Asking For Health Advice On The Internet: Attack of the MLMs.

I’ve learned a few things in my tenure as SciBabe. I’ve learned to apply a fairly scientific burden of proof to claims on the internet. I’ve learned to tell people “okay, I’m going to go watch porn on somewhere like shemale hd now” when I’ve decided I’m done arguing online because it’s significantly less masturbatory than arguing on the internet. And I’ve learned never to ask for medical advice online. 

However, most people don’t have the luxury of telling people that they’re full of shit for a living, so what do a lot of people do when something more serious than the sniffles hits and WebMD tells them it’s either a hangnail or cancer? They ask their friends on facebook to pin the tail on the diagnosis. 

And then the Fuckersburgery really starts. 

One of my friends posted today “I’m tired all the time.” This wasn’t the type of person who you’d expect to hear this from. My friend who posted this was an exercise junkie. She was exhausted no matter how much sleep, caffeine, or self-care she attempted to give herself. It was time that she headed to a doctor, not post about it on facebook. 

Immediately, I knew what was going to happen. There was blood in the water, and the sharks were going to circle. Judging by her age, demographic of friends, and social circle, the friends who were “just trying to help” with Plexus, Thrive, and Shakeology were going to show up. 

The products from the common multi-level marketing rackets (MLMs) aren’t necessarily bad. However, the way they’re sold and marketed is the problem. They’re not even good business for the people who sell them a vast majority of the time. As Robert Fitzpatrick, MLM researcher and author of False Profits, documented on his site:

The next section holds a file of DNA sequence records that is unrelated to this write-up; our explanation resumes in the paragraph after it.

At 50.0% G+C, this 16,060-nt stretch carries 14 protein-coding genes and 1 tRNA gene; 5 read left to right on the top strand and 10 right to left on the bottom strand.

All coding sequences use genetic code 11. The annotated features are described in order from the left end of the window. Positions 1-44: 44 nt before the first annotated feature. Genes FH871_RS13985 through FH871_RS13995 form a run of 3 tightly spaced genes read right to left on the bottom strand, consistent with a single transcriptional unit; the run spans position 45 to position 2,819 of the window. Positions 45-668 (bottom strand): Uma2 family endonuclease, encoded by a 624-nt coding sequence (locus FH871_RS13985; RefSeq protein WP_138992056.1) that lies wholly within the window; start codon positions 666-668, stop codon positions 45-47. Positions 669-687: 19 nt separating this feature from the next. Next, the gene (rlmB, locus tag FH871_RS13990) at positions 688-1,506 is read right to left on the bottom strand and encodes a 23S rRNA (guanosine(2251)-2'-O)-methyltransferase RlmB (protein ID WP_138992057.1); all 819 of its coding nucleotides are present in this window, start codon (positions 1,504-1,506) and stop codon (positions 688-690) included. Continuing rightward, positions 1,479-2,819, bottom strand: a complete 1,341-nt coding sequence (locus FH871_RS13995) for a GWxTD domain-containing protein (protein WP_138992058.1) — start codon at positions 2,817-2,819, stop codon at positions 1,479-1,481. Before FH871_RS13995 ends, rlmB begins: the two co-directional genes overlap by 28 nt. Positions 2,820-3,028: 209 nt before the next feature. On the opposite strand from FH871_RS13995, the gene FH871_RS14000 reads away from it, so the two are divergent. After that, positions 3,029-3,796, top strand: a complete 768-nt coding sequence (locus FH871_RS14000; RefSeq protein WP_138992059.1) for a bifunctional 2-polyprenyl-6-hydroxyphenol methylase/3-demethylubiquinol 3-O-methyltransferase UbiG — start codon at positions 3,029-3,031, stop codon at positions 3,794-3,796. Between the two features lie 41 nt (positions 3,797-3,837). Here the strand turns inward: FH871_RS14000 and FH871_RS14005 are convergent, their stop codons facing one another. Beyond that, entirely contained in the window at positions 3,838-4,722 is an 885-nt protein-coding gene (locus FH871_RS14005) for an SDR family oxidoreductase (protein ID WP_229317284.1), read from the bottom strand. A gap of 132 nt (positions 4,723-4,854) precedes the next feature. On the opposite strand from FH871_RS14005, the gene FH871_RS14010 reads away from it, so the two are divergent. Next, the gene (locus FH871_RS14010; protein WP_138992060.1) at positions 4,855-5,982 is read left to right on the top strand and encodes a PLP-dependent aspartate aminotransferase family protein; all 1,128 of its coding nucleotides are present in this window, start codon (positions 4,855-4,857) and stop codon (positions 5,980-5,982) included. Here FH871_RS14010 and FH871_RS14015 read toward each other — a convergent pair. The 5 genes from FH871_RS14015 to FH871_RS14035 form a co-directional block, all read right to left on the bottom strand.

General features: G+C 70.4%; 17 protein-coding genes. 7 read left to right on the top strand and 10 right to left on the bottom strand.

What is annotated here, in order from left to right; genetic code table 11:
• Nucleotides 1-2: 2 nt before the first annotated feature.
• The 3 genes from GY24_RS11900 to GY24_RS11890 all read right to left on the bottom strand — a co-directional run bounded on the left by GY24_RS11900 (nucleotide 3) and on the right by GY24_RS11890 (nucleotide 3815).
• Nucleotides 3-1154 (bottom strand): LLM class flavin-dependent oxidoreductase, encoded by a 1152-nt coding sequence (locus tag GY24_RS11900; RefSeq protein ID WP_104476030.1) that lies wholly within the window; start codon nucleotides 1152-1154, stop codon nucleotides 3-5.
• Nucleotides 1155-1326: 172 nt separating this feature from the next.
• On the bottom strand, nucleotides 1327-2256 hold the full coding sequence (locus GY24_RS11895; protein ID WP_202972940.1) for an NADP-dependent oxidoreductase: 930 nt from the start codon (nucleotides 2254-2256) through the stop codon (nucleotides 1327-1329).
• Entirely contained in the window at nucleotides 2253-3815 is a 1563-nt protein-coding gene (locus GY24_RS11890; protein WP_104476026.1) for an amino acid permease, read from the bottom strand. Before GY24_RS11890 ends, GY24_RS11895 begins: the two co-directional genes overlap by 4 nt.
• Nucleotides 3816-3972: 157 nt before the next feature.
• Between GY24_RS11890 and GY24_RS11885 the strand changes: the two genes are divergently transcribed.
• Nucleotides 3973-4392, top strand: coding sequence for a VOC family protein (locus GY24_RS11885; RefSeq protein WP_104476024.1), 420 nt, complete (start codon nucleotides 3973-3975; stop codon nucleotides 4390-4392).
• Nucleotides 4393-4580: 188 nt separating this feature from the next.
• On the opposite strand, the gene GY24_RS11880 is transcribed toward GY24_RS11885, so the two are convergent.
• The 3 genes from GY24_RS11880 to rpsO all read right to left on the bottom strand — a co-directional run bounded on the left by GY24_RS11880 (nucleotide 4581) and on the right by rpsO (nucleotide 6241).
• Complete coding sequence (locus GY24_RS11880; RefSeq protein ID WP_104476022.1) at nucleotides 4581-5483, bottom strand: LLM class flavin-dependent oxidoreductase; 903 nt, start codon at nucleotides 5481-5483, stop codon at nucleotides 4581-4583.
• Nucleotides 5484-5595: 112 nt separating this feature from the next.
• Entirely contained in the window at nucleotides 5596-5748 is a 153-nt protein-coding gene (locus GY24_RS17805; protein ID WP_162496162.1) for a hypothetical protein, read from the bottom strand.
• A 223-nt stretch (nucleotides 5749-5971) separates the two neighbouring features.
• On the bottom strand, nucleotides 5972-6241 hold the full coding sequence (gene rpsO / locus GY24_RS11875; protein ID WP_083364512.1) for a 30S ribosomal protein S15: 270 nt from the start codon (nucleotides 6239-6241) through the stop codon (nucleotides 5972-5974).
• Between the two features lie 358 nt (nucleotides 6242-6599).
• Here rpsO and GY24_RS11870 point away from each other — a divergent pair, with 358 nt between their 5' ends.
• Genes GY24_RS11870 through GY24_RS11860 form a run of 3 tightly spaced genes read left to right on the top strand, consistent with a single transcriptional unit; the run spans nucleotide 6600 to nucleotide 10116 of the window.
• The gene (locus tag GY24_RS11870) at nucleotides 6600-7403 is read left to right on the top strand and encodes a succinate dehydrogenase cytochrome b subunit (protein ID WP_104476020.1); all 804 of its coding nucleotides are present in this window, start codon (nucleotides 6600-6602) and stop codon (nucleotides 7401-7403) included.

In the largest of all MLMs, Amway, only 1/2 of one percent of all distributors make it to the basic level of “direct” distributor, and the average income of all Amway distributors is about $40 a month. That is gross income before taxes and expenses. When costs are factored, it is obvious that nearly all suffer a loss. Making it to “direct”, however, is not a ticket to profitability, but to greater losses. When the Wisconsin Attorney General filed charges against Amway, tax returns from all distributors in the state revealed an average net loss of $918 for that state’s “direct” distributors.

The people who own these companies generally make a profit off of the salespeople because they have to make an initial investment to start selling, generally a $500 kit. The salespeople are told they will continue to make money off people who they recruit to sell and work as their “team,” and they’ll make commissions off their team’s sales. However, good luck getting as many people as you actually need to make an income to join your team to nag all of your friends and loved ones into buying makeup or milkshakes or patches or… what the fuck does Amway even sell? 

As for the product, I’m sure a shake from Plexus or Shakeology can be a part of a healthy diet, but products like this are not marketed merely as breakfast. Plexus is marketed as some sort of cure-all, and has been warned by the FDA for their health claims. Thrive? It’s basically caffeine and questionable appetite suppressants with no real evidence of efficacy, and it’s sold for a few hundred dollars a month. I’ll stick to coffee, thanks. Shakeology tells you that a “coach” will help you lose weight, but it’s just fancy Slim Fast, and selling it does not make you a certified coach of anything. It makes you a milkshake sales person

And why am I bringing this all up in the light of a friend who asked for health advice? Because no sooner did she ask for health advice than the vultures arrived.

*one of those should be you’re. All that money from Thrive did not buy decent grammar.